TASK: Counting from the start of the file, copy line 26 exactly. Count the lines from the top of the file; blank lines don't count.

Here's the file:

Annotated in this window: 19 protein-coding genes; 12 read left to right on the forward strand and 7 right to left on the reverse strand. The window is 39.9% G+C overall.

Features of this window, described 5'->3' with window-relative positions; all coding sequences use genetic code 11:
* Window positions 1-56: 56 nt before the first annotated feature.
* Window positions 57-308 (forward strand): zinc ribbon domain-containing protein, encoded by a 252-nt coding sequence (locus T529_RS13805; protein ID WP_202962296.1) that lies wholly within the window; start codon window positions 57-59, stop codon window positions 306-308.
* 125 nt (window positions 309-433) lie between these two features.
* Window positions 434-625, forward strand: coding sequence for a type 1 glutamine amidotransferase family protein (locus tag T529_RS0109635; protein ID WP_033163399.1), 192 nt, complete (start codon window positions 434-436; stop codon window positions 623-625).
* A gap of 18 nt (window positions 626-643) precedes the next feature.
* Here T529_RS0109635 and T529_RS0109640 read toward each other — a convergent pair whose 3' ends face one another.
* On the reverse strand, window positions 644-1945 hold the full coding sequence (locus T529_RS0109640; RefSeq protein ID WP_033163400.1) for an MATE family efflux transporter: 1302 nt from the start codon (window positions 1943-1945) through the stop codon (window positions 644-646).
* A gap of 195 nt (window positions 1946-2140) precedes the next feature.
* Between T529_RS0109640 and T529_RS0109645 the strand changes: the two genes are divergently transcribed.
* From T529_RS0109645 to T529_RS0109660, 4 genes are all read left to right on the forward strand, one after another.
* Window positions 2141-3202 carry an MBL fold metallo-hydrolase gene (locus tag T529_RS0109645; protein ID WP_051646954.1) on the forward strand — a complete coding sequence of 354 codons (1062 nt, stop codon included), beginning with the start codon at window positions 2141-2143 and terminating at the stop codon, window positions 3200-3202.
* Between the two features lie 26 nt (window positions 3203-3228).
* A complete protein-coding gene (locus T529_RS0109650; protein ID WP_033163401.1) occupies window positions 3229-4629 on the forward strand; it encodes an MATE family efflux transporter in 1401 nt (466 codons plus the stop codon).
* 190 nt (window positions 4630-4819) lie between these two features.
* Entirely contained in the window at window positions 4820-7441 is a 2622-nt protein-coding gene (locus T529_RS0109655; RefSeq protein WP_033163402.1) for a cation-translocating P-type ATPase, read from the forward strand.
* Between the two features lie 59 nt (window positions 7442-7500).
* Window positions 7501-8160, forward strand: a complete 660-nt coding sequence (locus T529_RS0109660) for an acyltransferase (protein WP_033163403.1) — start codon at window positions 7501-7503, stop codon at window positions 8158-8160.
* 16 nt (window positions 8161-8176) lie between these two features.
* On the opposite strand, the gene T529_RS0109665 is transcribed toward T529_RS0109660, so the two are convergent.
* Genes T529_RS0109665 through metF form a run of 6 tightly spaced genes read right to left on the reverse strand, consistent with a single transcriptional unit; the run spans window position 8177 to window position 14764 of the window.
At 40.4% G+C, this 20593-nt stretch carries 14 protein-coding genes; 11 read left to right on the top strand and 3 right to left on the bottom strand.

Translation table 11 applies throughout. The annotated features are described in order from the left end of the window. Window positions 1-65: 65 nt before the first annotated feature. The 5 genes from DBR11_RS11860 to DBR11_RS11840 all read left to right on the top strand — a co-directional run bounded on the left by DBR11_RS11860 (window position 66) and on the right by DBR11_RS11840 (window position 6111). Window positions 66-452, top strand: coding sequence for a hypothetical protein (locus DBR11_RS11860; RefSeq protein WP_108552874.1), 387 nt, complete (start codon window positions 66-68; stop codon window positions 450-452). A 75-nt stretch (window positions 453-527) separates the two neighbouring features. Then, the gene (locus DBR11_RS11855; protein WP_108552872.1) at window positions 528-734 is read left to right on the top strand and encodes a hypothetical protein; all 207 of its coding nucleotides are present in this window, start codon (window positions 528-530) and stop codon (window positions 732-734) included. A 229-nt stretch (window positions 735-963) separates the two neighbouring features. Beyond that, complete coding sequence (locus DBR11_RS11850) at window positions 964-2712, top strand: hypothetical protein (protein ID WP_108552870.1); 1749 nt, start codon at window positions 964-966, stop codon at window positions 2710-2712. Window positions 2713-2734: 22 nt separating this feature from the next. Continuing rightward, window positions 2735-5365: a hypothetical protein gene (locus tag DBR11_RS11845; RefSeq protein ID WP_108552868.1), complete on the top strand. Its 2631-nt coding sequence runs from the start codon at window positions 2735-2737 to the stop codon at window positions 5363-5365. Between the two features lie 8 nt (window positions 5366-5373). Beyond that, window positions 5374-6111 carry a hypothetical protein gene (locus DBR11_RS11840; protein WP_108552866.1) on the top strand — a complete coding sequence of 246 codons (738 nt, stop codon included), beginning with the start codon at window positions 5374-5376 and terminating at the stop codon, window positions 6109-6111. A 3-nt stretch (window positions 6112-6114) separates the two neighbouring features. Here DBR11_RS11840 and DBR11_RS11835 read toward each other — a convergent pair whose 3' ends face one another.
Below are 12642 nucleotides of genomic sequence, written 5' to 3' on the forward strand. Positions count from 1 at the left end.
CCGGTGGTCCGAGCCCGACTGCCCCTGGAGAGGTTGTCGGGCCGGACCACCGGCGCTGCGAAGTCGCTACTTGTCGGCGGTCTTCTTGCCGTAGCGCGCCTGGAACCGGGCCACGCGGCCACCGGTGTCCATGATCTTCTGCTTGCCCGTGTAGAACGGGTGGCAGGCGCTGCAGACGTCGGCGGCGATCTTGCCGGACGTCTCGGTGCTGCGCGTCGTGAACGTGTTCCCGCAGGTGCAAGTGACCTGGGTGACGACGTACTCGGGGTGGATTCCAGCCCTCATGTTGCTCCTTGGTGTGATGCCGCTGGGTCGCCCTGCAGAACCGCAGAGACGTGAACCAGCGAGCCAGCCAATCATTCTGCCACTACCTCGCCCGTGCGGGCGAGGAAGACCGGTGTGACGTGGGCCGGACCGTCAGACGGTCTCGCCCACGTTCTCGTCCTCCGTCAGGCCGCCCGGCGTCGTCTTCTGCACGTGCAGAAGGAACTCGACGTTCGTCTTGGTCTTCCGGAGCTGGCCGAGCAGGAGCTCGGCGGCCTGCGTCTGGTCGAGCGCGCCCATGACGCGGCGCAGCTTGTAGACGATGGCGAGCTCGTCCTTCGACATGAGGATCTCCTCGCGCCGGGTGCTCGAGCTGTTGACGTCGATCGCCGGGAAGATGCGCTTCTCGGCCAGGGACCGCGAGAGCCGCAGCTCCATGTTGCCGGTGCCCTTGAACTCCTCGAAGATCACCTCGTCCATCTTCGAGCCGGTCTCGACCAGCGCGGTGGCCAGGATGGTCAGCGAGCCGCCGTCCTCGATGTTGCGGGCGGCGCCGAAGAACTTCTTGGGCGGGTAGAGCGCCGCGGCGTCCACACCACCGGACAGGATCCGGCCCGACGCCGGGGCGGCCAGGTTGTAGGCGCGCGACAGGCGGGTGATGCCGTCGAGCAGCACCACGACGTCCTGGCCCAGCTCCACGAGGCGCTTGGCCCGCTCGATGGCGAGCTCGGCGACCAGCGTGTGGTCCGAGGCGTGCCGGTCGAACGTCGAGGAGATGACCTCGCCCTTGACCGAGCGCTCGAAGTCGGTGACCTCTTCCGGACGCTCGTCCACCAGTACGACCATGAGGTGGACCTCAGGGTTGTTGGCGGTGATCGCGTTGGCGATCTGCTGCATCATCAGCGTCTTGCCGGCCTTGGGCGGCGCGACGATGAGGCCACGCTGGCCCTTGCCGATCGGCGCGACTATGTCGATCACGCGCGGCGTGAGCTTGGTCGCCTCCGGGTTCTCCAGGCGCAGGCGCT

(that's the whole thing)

CCGGTGGTCCGAGCCCGACTGCCCCTGGAGAGGTTGTCGGGCCGGACCACCGGCGCTGCGAAGTCGCTACTTGTCGGCGGTCTTCTTGCCGTAGCGCGCCTGGAACCGGGCCACGCGGCCACCGGTGTCCATGATCTTCTGCTTGCCCGTGTAGAACGGGTGGCAGGCGCTGCAGACGTCGGCGGCGATCTTGCCGGACGTCTCGGTGCTGCGCGTCGTGAACGTGTTCCCGCAGGTGCAAGTGACCTGGGTGACGACGTACTCGGGGTGGATTCCAGCCCTCATGTTGCTCCTTGGTGTGATGCCGCTGGGTCGCCCTGCAGAACCGCAGAGACGTGAACCAGCGAGCCAGCCAATCATTCTGCCACTACCTCGCCCGTGCGGGCGAGGAAGACCGGTGTGACGTGGGCCGGACCGTCAGACGGTCTCGCCCACGTTCTCGTCCTCCGTCAGGCCGCCCGGCGTCGTCTTCTGCACGTGCAGAAGGAACTCGACGTTCGTCTTGGTCTTCCGGAGCTGGCCGAGCAGGAGCTCGGCGGCCTGCGTCTGGTCGAGCGCGCCCATGACGCGGCGCAGCTTGTAGACGATGGCGAGCTCGTCCTTCGACATGAGGATCTCCTCGCGCCGGGTGCTCGAGCTGTTGACGTCGATCGCCGGGAAGATGCGCTTCTCGGCCAGGGACCGCGAGAGCCGCAGCTCCATGTTGCCGGTGCCCTTGAACTCCTCGAAGATCACCTCGTCCATCTTCGAGCCGGTCTCGACCAGCGCGGTGGCCAGGATGGTCAGCGAGCCGCCGTCCTCGATGTTGCGGGCGGCGCCGAAGAACTTCTTGGGCGGGTAGAGCGCCGCGGCGTCCACACCACCGGACAGGATCCGGCCCGACGCCGGGGCGGCCAGGTTGTAGGCGCGCGACAGGCGGGTGATGCCGTCGAGCAGCACCACGACGTCCTGGCCCAGCTCCACGAGGCGCTTGGCCCGCTCGATGGCGAGCTCGGCGACCAGCGTGTGGTCCGAGGCGTGCCGGTCGAACGTCGAGGAGATGACCTCGCCCTTGACCGAGCGCTCGAAGTCGGTGACCTCTTCCGGACGCTCGTCCACCAGTACGACCATGAGGTGGACCTCAGGGTTGTTGGCGGTGATCGCGTTGGCGATCTGCTGCATCATCAGCGTCTTGCCGGCCTTGGGCGGCGCGACGATGAGGCCACGCTGGCCCTTGCCGATCGGCGCGACTATGTCGATCACGCGCGGCGTGAGCTTGGTCGCCTCCGGGTTCTCCAGGCGCAGGCGCT